Seconds, Please: Sweet Revenue from second pair polarized lens sales

By Julie Bos
Who doesn’t like seconds? Second helpings, second dates and, of course—our industry’s favorite—-second-pair sales of polarized lenses.

The challenge, as you well know, is turning the idea into reality—and getting that magic to happen repeatedly. It’s no simple matter. And roadblocks seem to exist everywhere.

Lingering economic uncertainty means consumers are more budget-conscious than ever. Some are stretching their time between optical visits and reconsidering their need for lens replacements at all. And many who have heard about polarized sunwear consider it a luxury they simply cannot afford.

Compounding the problem are the eye care professionals themselves. Many ECPs don’t make polarized lenses a part of their discussions in the exam room—or if they do mention polarized, they make it a “recommendation,” not a “must-have” for enhancing vision.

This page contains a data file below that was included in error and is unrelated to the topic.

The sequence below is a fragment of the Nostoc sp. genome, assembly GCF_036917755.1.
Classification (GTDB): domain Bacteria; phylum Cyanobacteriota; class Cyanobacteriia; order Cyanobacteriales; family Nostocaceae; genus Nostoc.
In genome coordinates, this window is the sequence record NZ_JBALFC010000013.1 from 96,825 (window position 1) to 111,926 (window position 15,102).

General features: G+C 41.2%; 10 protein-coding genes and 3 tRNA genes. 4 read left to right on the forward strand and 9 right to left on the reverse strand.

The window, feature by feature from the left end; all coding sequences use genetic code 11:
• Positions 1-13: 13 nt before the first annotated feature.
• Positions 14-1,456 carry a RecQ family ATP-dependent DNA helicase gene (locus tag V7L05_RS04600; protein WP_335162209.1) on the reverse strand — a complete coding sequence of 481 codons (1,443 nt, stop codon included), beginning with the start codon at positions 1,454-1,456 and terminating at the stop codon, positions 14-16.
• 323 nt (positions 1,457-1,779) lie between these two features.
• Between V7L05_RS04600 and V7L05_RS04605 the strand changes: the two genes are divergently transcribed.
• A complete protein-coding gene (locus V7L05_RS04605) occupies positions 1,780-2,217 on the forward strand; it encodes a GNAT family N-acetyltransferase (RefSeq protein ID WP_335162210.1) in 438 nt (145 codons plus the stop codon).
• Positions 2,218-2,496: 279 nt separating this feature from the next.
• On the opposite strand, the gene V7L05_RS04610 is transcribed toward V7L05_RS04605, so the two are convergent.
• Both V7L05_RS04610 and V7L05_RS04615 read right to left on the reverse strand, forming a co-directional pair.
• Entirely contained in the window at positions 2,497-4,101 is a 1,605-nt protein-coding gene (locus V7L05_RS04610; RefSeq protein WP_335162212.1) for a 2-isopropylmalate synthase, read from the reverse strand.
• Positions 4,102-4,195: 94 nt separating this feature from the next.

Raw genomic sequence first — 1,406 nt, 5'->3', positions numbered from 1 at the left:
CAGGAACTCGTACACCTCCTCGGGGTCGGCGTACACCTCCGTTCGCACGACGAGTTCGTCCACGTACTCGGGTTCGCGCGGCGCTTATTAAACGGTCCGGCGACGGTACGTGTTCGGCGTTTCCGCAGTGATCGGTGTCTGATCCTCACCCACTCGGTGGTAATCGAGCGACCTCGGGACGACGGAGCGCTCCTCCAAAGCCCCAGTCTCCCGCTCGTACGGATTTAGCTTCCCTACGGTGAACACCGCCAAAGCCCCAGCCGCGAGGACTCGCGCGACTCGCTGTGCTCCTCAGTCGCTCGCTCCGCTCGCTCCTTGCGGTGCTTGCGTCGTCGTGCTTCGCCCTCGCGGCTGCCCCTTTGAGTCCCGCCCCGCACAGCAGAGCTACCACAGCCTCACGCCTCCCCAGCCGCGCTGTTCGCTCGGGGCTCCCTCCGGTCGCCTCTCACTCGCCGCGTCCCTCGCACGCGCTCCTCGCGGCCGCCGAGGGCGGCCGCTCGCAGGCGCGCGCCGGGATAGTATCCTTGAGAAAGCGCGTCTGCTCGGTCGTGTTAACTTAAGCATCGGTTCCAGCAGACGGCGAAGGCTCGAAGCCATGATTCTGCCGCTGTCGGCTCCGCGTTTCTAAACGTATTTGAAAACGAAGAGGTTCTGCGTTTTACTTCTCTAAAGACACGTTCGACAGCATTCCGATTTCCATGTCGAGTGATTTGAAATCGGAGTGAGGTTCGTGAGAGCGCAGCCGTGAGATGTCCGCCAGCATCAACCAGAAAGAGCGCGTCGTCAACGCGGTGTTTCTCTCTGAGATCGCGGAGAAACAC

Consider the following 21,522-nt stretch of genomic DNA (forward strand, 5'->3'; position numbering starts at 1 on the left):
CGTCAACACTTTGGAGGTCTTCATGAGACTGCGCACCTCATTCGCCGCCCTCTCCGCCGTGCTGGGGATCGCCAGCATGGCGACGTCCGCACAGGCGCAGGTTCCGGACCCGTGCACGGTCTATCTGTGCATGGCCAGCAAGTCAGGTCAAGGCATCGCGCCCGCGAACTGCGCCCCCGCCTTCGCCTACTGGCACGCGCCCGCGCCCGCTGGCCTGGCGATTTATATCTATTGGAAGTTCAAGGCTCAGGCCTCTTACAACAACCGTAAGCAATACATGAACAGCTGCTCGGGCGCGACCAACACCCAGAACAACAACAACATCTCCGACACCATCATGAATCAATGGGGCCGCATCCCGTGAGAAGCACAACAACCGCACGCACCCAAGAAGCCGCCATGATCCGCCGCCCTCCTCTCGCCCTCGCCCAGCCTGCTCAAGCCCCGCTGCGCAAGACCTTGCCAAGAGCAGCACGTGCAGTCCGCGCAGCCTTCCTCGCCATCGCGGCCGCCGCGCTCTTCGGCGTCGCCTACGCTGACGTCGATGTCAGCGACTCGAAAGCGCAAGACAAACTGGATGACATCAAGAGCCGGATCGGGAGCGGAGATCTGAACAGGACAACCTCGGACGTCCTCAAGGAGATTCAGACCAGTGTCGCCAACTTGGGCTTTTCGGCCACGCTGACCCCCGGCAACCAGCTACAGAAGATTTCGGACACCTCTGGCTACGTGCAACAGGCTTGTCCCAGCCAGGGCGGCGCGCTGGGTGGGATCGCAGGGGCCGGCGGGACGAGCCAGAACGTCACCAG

Where Do We Go from Here?

When considering this dilemma, many optical labs agree: Making significant headway on the second-pair polarized front requires a dramatic paradigm shift—a fundamental change in the way ECPs do business.

If your lab struggles with second-pair sales—and getting ECPs on board with the concept—you’re not alone. Many labs share your frustration. Fortunately, some labs are finding success through the use of some all-new discussions and strategies. Perhaps one (or more) of these approaches will be the key that unlocks a heaping helping of new revenue for your lab.

ECPs: “Quit discussing and start prescribing.”